Debut novel captures Afghan American coming of age story.
When Jamil Jan Kochai was 12, his family traveled from their West Sacramento home to their native Afghanistan. During that 2004 trip, Kochai was attacked by the family dog, witnessed what the U.S. invasion had wrought, and soaked up stories of the distant and recent past. A decade later, he brought a short story inspired by that trip to his first graduate writing workshop at UC Davis.
“The story had nestled itself inside of me,” said Kochai (M.A., English, ’17). “Everyone in the workshop told me ‘this is more than a short story.’”
That story became his debut novel, 99 Nights in Logar, published in early 2019 to glowing reviews.
In the book, 12-year-old Afghan American Marwand is visiting Afghanistan when the family dog escapes. He and his cousins set out to retrieve the dog, a task that becomes a physical and psychological journey into the history of a family, a country, and a people scattered around the globe. It is both immediate and contemporary — boys chasing a dog though an occupied country — and timeless, with ancient tales and fables alternating with stories about the Soviet and U.S. invasion spilling forth.
The structure of the novel and the title were inspired by One Thousand and One Nights, a collection of Middle Eastern folk tales.
Although he has always been an avid reader, Kochai hadn’t considered writing until a teacher at River City High School in West Sacramento “basically forced me to take a creative writing class.”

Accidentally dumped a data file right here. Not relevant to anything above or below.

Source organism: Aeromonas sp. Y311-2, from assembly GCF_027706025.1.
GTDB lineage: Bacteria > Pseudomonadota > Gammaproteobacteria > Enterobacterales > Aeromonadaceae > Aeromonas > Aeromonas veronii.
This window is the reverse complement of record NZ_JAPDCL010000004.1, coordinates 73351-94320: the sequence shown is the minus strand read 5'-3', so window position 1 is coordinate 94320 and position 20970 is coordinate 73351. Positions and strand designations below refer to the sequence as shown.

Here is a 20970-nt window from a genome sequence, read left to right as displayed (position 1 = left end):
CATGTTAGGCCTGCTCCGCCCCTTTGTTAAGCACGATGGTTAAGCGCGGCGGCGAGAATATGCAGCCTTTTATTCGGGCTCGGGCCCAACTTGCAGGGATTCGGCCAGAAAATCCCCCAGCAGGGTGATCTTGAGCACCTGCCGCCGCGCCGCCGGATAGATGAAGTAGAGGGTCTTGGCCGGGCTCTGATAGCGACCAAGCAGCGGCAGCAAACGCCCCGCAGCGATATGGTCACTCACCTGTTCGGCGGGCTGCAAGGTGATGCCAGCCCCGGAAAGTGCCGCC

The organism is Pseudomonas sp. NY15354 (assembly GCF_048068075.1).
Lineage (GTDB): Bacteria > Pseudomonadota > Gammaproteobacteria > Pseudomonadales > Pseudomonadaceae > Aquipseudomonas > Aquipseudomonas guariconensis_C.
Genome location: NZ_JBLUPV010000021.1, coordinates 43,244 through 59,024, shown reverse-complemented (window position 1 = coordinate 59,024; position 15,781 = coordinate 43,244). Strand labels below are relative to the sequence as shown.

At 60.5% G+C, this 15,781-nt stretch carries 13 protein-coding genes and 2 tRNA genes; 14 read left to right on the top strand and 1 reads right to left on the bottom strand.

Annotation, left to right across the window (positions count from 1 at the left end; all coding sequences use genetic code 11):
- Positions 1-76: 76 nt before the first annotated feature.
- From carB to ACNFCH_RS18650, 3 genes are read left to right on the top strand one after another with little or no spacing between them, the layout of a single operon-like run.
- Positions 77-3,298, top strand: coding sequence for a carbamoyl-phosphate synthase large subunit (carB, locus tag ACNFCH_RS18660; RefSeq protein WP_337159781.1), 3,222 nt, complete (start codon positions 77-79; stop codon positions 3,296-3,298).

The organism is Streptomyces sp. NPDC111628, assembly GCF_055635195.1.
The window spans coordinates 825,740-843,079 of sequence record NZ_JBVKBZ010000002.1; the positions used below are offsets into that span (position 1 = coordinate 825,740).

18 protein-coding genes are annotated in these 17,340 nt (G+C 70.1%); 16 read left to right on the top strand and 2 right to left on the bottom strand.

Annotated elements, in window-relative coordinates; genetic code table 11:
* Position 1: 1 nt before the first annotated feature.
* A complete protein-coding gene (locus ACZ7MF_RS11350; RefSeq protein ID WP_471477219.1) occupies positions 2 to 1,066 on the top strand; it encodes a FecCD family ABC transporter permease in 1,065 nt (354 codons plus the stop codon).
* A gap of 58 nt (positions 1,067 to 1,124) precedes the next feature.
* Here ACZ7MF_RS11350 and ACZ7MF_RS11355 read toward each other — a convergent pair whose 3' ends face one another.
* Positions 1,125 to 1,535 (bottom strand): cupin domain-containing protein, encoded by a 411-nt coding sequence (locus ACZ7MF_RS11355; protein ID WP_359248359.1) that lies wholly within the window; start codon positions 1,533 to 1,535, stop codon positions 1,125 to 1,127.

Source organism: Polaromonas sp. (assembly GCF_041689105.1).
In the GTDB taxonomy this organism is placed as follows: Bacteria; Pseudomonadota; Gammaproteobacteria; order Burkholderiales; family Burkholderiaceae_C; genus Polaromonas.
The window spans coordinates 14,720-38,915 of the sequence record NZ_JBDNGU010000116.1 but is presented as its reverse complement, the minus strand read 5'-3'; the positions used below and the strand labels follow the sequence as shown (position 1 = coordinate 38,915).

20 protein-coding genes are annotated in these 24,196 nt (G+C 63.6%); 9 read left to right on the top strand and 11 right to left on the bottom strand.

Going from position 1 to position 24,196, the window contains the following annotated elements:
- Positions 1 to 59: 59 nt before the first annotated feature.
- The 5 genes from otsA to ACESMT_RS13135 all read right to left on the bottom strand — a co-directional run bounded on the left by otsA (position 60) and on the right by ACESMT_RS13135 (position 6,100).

With encouragement from teachers and professors, he continued writing while earning an English degree at California State University, Sacramento, then came to UC Davis for his master’s degree in creative writing.
“I have a long history with Davis,” Kochai said.
His aunt attended UC Davis, and he and his family often made the short trip from West Sacramento to visit her. His brother Jalil earned a master’s degree in education from UC Davis and his brother Marwand is a student now. (Kochai picked the same name for the novel’s main character because Marwand is a traditional Afghani name.)
The novel’s Marwand is much like the author. Kochai, who was born in Pakistan and brought to the U.S. as a baby, seems thoroughly American, even Californian. But he didn’t learn to speak English until he was in the second grade and after the attacks of Sept. 11, 2001, he was bullied and his family became cautious and withdrawn.
“I wasn’t sure if I belonged to this place,” he said, “and, in a more profound way, I didn’t know if I belonged to Afghanistan either. In the book, I tried to get a voice that encapsulated the way I experienced the world.”
That voice reflects his Afghan and Muslim heritage, his American upbringing, a Northern California conversational cadence, and his first language, Pashto, which has a rich history of storytelling and poetry.
After completing his studies at UC Davis, he earned a Master of Fine Arts at the University of Iowa. After two years away, Kochai returned to California early this year with a real sense of belonging.
“When I was away, I found myself feeling very proud of being from California,” he said. “I’ve become more aware of my identity as being from California and Sacramento, and it has been making its way into my writing.”